My business is growing fast, how can I prepare myself?
My business in the provision of quality mobile softplay party and event creche hire is ready to grow. Where should I start to get help on how to go about taking on my first member of staff or identifying appropriate staff resources?
I've been most successful hiring talented subcontractors, and not taking on personnel as actual employees. I pay a little more per hour because they have to handle their own benefits. I have found that I get what I pay for in terms of subs, and it is much easier to increase or decrease hours (with due/respectful notice) to fit the workload and cashflow. Additionally, when you hire subcontractors, a lot of great learning experiences as the business owner come to the fore (what you don't know that you don't know!), and you are better prepared to make the decision on whether to scale up with subs or with bona fide employees.
You are getting some excellent advice here.
Instead of offering advice, here are some questions i would like to ask you:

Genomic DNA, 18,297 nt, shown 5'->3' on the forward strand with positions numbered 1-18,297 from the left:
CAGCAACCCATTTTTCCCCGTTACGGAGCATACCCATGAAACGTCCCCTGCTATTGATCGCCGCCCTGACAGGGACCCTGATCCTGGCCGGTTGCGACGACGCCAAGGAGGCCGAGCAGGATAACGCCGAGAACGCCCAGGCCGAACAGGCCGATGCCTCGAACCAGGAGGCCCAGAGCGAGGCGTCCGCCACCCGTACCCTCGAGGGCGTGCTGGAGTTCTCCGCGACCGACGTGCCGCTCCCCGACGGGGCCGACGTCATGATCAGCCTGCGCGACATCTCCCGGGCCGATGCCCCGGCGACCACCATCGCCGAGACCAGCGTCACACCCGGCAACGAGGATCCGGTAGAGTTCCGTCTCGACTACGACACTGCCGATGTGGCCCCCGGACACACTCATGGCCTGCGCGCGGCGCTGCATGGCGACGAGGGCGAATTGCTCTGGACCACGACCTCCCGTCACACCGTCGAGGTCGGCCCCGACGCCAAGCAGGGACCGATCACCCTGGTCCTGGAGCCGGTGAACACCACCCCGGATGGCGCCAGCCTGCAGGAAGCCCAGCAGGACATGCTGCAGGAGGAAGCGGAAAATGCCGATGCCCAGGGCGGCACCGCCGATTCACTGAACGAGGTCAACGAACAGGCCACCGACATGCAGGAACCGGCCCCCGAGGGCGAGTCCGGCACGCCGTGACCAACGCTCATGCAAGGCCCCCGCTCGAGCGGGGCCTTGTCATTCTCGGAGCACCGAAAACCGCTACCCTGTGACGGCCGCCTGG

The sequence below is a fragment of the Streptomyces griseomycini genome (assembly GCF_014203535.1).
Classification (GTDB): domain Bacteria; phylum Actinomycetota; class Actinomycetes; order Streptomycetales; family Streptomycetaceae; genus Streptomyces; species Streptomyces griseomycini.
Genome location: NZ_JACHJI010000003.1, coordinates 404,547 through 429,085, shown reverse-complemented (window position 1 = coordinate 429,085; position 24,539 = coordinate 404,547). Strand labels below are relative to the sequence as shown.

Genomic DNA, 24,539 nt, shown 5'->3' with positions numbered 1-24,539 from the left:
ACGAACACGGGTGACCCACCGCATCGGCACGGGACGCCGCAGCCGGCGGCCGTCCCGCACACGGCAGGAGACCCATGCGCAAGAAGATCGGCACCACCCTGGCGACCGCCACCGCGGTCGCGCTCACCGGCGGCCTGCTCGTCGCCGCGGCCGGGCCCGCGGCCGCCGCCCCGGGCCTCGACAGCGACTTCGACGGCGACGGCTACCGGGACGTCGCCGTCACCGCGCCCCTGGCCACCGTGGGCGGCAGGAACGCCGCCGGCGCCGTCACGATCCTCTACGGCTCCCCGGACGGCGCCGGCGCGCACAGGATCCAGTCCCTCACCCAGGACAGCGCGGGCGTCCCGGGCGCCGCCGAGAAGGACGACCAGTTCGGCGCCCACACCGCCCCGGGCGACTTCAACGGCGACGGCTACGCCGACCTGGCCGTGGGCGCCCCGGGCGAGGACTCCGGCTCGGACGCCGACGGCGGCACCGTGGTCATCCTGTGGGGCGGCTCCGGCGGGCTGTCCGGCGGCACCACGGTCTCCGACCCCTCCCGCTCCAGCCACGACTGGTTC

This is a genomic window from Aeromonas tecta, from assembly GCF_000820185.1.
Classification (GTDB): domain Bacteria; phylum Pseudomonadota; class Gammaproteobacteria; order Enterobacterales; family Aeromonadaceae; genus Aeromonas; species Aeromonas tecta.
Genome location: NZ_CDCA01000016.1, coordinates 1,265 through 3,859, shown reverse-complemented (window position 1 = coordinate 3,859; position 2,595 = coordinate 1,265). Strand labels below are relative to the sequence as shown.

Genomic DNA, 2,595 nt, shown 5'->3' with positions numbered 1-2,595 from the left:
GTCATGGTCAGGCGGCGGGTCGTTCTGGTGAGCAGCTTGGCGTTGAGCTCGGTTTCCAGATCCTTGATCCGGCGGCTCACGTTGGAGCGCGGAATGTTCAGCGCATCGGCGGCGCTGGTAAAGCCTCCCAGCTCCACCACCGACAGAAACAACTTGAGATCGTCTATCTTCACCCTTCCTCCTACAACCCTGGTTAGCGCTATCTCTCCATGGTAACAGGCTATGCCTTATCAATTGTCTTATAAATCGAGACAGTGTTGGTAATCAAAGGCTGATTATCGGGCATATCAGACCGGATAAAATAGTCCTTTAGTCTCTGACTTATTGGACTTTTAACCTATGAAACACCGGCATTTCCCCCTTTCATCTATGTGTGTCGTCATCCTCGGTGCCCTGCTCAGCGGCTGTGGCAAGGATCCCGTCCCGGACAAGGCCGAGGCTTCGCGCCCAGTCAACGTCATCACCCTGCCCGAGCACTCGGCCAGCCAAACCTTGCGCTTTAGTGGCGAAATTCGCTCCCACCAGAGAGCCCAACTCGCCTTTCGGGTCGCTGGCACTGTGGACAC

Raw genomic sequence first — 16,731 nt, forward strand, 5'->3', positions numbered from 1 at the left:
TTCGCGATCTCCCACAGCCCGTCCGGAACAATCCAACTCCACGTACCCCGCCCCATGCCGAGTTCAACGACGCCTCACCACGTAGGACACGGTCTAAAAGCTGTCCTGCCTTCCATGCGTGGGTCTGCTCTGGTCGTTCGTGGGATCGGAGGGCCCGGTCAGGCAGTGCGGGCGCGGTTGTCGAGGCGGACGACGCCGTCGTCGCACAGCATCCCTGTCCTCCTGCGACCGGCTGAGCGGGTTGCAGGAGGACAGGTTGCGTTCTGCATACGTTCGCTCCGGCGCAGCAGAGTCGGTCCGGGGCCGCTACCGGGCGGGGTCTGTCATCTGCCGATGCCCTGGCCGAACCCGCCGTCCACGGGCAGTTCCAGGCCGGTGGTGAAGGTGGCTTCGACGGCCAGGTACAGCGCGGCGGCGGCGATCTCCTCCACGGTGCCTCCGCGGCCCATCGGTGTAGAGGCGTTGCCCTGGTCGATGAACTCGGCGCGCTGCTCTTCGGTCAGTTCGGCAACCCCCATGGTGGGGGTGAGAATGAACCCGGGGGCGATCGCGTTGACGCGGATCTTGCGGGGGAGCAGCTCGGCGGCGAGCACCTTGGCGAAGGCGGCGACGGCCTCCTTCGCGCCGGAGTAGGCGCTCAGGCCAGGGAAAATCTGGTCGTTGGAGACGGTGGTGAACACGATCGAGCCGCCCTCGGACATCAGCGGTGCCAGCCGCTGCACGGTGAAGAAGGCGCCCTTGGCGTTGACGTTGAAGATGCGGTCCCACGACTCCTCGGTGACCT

1. What do you want to feel like to work in your company? The answer to this question will direct you toward culture characteristics to consider. It will also help you refine your mission, vision and values statements.
2. How do you want people to behave in your company? Do you want cooperation among employees and collaboration between departments? Again, this points you to culture characteristics to consider and it directs you to both skills and attitudes to consider as you add employees.
3. What is your business plan for scaling your company? Do you have systems in place to help you scale? What can you automate?
Finally, we recently contributed to a business growth and development summit and shared the stages of the business life cycle where cooperation among employees and collaboration between departments is critical. You are in one of the three main stages.